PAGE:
One last post about the QSDS-sponsored show at the Riffe Gallery in Columbus. Today's subject is 3-D quilt art.
Three-D is a funny thing. Most of the fabric we see in our daily lives is 3-D, and many of us who now make art out of fabric started our sewing careers with 3-D creations, aka clothing. Quilted fabric also lends itself to being shaped and formed in a way that painting, for example, doesn't. So it's natural that some artists try to add a third dimension to their quilts.
Yet for some reason I can't understand, we almost always fail. And perhaps it's because most of the fabric we see in our daily lives is 3-D. So when we see fabric art taking a dimensional form, we immediately think "clothing" or "home dec" or "stuffed toys." And that sort of immediate reaction makes it so much harder for the viewer to backtrack and say wait, wait, maybe it's art and not upholstery.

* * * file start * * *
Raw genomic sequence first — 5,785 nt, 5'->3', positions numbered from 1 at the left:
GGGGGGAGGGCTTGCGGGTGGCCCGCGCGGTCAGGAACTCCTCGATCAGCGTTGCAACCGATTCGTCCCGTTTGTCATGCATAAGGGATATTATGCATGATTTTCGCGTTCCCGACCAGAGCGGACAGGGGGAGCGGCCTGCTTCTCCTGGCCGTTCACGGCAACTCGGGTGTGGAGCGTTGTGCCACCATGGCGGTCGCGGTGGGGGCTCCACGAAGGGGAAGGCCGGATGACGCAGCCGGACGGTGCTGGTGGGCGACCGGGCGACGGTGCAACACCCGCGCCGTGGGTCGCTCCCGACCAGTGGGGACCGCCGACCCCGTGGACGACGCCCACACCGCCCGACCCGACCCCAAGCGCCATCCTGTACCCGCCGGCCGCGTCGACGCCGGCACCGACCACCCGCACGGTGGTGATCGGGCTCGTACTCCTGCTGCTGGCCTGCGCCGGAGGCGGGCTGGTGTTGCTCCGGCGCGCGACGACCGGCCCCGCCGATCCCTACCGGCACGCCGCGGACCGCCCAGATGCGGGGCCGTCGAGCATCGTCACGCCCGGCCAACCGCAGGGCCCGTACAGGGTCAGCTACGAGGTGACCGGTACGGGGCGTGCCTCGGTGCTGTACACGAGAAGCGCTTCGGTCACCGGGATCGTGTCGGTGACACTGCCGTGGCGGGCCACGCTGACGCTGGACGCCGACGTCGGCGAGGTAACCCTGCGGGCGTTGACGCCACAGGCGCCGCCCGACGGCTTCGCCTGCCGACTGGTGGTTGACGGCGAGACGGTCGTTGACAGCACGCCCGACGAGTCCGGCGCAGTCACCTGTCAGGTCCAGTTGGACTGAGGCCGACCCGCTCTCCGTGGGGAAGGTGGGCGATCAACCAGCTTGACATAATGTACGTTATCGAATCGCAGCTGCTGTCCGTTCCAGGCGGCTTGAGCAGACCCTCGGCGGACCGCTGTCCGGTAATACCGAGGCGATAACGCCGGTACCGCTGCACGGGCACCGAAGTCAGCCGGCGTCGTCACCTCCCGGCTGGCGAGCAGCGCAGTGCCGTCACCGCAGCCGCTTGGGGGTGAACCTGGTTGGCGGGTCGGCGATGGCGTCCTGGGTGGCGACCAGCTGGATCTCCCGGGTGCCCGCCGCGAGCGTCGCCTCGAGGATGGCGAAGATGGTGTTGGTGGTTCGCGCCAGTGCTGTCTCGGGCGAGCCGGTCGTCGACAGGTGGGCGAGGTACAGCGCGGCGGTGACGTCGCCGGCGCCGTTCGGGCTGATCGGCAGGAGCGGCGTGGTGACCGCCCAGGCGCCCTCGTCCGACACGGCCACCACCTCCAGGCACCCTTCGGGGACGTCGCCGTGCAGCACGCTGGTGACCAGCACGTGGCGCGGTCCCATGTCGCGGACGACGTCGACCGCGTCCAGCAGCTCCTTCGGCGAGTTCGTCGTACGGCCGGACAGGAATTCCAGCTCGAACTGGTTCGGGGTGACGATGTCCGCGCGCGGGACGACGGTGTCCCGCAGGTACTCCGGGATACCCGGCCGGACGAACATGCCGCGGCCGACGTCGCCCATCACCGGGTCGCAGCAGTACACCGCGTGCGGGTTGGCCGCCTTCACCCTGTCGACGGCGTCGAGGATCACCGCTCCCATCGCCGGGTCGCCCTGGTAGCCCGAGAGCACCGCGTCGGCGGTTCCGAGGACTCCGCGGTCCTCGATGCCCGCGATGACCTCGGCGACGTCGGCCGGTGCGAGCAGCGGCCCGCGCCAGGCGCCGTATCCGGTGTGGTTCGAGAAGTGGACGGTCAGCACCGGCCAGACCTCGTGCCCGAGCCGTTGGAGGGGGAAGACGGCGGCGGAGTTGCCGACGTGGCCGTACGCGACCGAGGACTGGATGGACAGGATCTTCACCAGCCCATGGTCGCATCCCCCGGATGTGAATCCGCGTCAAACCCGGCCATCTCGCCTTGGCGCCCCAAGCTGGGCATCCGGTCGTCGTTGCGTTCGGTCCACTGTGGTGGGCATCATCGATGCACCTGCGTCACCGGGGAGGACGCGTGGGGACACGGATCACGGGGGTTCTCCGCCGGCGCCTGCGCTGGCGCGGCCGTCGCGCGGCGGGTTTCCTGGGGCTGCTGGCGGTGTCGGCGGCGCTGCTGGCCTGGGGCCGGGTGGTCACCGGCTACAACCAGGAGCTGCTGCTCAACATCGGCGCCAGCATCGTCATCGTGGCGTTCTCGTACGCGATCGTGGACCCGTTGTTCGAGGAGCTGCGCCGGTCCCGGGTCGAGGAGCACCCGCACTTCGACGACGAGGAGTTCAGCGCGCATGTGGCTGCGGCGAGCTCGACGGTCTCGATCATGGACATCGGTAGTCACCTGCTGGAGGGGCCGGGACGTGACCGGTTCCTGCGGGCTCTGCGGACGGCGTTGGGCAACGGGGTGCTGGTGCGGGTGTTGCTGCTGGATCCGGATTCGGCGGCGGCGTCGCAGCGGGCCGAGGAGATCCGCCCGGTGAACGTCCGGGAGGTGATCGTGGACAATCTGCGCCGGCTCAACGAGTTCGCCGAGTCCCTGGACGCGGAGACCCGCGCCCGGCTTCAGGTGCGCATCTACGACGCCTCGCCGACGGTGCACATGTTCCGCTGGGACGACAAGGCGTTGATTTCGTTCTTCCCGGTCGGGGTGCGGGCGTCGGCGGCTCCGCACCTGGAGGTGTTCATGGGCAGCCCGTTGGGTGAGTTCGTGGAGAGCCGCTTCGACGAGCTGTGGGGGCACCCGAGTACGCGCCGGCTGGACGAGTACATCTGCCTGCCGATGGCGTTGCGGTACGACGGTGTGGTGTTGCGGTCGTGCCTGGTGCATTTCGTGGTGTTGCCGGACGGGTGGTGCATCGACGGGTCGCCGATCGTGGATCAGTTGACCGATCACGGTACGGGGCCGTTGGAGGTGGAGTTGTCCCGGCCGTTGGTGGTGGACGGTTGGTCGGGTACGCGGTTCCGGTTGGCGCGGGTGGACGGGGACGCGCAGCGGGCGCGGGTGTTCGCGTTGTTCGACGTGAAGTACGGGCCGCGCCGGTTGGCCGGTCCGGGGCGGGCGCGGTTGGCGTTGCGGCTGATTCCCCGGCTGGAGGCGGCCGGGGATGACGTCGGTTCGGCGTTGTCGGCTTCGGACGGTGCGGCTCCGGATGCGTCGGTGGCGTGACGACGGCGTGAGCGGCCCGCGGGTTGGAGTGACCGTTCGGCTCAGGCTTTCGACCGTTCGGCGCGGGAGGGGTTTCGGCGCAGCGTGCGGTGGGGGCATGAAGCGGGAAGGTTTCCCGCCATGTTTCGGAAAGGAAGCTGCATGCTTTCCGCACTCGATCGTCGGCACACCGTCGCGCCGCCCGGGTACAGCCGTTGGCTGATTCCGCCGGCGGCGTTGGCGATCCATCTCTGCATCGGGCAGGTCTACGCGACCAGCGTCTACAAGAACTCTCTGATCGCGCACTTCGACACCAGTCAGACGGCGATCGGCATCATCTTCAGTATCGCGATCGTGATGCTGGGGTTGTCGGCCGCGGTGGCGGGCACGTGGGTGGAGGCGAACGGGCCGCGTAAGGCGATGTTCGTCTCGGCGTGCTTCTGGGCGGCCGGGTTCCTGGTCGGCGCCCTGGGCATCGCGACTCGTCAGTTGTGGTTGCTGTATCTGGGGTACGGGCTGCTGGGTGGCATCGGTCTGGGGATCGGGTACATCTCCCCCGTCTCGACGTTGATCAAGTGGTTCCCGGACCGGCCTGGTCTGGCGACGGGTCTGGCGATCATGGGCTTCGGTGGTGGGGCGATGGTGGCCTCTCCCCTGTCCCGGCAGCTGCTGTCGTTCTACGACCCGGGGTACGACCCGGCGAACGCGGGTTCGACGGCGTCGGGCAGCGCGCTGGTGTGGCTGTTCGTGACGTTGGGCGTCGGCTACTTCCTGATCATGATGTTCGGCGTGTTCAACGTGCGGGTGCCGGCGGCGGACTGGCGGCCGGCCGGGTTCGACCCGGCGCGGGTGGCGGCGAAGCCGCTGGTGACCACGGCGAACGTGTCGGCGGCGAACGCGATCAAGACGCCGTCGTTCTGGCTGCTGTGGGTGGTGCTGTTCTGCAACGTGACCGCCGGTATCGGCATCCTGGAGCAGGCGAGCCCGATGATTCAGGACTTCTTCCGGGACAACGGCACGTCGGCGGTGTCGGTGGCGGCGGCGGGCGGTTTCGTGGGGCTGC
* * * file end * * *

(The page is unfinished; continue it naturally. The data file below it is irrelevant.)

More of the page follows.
I firmly believe that it's possible to make 3-D quilted pieces that will come off as art; I even have an idea for something along those lines that I will make one of these days. But sad to say, I recall only one 3-D quilt that struck me as powerful rather than cutesy. That's a piece that I never even saw in person, only in the catalog of Quilt National '87: Krakow Kabuki Waltz, by Virginia Jacobs. It was a seven-foot sphere, intricately pieced, then stretched over a balloon armature. Perhaps because of its size, I doubt many people thought "toy" when they saw it.
I also liked the 3-D piece made by Naomi Adams in this year's Quilt National.
The QSDS show had several 3-D pieces. I liked the one by Diane Nunez in which the bottom panel could be flipped up and fit into the negative spaces of the top panel. The gridded areas stood out about two inches from the wall, and the shadows cast by the extensions became an important part of the composition.